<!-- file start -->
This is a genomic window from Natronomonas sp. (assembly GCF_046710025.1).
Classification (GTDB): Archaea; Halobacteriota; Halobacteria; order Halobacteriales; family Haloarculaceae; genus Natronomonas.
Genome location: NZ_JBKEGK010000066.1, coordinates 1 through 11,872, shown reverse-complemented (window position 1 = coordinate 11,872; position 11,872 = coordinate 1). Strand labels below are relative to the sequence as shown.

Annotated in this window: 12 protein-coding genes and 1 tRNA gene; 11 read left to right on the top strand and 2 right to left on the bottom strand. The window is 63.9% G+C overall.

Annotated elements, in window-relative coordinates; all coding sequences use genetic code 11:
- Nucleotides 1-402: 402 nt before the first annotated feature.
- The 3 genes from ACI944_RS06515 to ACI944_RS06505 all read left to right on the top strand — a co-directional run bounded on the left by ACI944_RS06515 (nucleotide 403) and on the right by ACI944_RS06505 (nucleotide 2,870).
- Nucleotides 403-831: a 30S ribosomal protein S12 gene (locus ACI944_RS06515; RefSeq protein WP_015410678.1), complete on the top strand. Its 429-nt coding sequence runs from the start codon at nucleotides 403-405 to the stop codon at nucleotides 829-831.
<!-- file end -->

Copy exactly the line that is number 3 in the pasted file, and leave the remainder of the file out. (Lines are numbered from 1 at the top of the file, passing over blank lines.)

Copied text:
Genome location: NZ_JBKEGK010000066.1, coordinates 1 through 11,872, shown reverse-complemented (window position 1 = coordinate 11,872; position 11,872 = coordinate 1). Strand labels below are relative to the sequence as shown.